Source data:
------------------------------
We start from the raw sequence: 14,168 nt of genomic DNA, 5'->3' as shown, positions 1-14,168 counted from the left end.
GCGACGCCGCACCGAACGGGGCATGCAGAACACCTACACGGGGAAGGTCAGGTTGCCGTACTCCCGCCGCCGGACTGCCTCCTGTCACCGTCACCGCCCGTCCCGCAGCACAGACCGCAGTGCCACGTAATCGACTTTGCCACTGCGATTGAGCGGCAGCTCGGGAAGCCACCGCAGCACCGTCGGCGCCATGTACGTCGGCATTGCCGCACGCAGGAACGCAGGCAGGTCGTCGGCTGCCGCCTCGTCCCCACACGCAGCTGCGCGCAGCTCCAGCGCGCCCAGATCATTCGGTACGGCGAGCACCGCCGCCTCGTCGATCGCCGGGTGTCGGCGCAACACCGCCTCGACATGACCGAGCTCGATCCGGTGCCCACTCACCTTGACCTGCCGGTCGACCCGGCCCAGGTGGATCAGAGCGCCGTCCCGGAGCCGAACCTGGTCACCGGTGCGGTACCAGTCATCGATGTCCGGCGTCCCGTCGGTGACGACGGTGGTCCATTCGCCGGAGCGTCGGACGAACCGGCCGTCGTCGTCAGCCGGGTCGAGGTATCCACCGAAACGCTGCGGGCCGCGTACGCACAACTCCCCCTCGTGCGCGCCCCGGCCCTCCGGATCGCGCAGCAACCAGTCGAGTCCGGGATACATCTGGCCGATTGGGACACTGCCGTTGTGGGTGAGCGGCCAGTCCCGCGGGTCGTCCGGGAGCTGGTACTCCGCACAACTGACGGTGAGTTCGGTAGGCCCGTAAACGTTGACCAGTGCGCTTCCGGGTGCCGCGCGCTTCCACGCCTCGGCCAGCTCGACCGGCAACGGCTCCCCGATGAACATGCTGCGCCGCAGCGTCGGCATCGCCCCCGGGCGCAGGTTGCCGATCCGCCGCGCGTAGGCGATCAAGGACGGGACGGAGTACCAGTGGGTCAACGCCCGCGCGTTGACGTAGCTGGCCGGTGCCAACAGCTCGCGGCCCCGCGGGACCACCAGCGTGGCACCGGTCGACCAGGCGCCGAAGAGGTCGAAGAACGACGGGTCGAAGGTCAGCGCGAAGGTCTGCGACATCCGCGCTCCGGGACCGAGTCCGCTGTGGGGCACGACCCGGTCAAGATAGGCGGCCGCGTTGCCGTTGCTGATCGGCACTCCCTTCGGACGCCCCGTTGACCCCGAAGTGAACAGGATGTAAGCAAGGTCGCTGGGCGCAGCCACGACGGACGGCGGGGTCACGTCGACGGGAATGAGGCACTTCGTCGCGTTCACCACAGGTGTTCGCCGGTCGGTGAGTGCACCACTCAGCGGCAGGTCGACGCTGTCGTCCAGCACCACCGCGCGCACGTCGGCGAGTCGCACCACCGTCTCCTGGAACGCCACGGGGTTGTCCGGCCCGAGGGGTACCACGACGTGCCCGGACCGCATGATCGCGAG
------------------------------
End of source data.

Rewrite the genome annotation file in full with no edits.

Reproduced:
We start from the raw sequence: 14,168 nt of genomic DNA, 5'->3' as shown, positions 1-14,168 counted from the left end.
GCGACGCCGCACCGAACGGGGCATGCAGAACACCTACACGGGGAAGGTCAGGTTGCCGTACTCCCGCCGCCGGACTGCCTCCTGTCACCGTCACCGCCCGTCCCGCAGCACAGACCGCAGTGCCACGTAATCGACTTTGCCACTGCGATTGAGCGGCAGCTCGGGAAGCCACCGCAGCACCGTCGGCGCCATGTACGTCGGCATTGCCGCACGCAGGAACGCAGGCAGGTCGTCGGCTGCCGCCTCGTCCCCACACGCAGCTGCGCGCAGCTCCAGCGCGCCCAGATCATTCGGTACGGCGAGCACCGCCGCCTCGTCGATCGCCGGGTGTCGGCGCAACACCGCCTCGACATGACCGAGCTCGATCCGGTGCCCACTCACCTTGACCTGCCGGTCGACCCGGCCCAGGTGGATCAGAGCGCCGTCCCGGAGCCGAACCTGGTCACCGGTGCGGTACCAGTCATCGATGTCCGGCGTCCCGTCGGTGACGACGGTGGTCCATTCGCCGGAGCGTCGGACGAACCGGCCGTCGTCGTCAGCCGGGTCGAGGTATCCACCGAAACGCTGCGGGCCGCGTACGCACAACTCCCCCTCGTGCGCGCCCCGGCCCTCCGGATCGCGCAGCAACCAGTCGAGTCCGGGATACATCTGGCCGATTGGGACACTGCCGTTGTGGGTGAGCGGCCAGTCCCGCGGGTCGTCCGGGAGCTGGTACTCCGCACAACTGACGGTGAGTTCGGTAGGCCCGTAAACGTTGACCAGTGCGCTTCCGGGTGCCGCGCGCTTCCACGCCTCGGCCAGCTCGACCGGCAACGGCTCCCCGATGAACATGCTGCGCCGCAGCGTCGGCATCGCCCCCGGGCGCAGGTTGCCGATCCGCCGCGCGTAGGCGATCAAGGACGGGACGGAGTACCAGTGGGTCAACGCCCGCGCGTTGACGTAGCTGGCCGGTGCCAACAGCTCGCGGCCCCGCGGGACCACCAGCGTGGCACCGGTCGACCAGGCGCCGAAGAGGTCGAAGAACGACGGGTCGAAGGTCAGCGCGAAGGTCTGCGACATCCGCGCTCCGGGACCGAGTCCGCTGTGGGGCACGACCCGGTCAAGATAGGCGGCCGCGTTGCCGTTGCTGATCGGCACTCCCTTCGGACGCCCCGTTGACCCCGAAGTGAACAGGATGTAAGCAAGGTCGCTGGGCGCAGCCACGACGGACGGCGGGGTCACGTCGACGGGAATGAGGCACTTCGTCGCGTTCACCACAGGTGTTCGCCGGTCGGTGAGTGCACCACTCAGCGGCAGGTCGACGCTGTCGTCCAGCACCACCGCGCGCACGTCGGCGAGTCGCACCACCGTCTCCTGGAACGCCACGGGGTTGTCCGGCCCGAGGGGTACCACGACGTGCCCGGACCGCATGATCGCGAG